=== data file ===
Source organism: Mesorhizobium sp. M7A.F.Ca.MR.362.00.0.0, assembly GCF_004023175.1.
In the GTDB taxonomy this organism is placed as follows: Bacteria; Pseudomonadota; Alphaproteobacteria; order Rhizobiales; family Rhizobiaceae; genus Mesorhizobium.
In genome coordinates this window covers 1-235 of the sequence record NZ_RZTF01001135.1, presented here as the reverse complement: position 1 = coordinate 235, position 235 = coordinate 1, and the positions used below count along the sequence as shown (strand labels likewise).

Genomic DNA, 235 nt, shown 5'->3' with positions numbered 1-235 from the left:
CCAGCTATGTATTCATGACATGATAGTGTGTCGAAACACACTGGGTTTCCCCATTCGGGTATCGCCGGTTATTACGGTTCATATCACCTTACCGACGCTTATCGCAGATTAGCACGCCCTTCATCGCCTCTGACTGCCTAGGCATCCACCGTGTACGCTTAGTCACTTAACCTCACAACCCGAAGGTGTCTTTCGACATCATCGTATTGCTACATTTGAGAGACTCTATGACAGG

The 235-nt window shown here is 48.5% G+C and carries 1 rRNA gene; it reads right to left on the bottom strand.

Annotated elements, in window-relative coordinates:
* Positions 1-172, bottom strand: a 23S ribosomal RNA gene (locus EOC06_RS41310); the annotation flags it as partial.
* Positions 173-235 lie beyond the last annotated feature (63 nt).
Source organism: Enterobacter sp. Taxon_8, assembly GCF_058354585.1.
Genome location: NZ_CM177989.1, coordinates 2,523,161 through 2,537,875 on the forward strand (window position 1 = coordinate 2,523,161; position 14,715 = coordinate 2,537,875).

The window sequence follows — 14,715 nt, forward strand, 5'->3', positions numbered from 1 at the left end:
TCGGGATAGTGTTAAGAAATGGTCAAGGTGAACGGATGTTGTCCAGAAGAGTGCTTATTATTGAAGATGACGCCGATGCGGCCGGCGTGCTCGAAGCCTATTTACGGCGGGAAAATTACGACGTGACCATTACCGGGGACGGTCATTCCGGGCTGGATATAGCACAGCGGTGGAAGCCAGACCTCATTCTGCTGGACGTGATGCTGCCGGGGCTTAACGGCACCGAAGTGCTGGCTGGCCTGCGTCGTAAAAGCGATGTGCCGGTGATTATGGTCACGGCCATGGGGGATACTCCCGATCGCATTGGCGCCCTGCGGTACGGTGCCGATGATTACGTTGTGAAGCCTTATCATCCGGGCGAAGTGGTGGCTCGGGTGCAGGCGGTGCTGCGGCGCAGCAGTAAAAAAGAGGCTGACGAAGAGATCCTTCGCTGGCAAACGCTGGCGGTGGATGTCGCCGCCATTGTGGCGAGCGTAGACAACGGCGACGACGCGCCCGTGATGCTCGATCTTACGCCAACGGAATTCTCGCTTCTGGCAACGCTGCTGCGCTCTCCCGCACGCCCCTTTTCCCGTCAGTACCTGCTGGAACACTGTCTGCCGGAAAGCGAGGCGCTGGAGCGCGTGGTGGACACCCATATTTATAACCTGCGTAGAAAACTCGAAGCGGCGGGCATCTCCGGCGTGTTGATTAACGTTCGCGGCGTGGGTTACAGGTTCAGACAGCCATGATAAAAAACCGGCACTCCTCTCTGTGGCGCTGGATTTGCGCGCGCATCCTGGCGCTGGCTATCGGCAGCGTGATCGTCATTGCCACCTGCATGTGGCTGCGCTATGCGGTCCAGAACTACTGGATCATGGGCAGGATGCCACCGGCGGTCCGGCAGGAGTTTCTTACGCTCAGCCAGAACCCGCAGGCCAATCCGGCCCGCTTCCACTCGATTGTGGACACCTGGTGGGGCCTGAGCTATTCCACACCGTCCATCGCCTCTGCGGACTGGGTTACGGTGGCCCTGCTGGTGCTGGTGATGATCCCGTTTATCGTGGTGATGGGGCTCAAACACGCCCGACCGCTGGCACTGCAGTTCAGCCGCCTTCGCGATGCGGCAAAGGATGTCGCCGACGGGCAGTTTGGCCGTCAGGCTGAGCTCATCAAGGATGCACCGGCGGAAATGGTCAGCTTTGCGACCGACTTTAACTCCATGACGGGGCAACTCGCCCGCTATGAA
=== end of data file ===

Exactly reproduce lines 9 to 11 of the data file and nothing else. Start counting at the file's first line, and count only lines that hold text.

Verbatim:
* Positions 173-235 lie beyond the last annotated feature (63 nt).
Source organism: Enterobacter sp. Taxon_8, assembly GCF_058354585.1.
Genome location: NZ_CM177989.1, coordinates 2,523,161 through 2,537,875 on the forward strand (window position 1 = coordinate 2,523,161; position 14,715 = coordinate 2,537,875).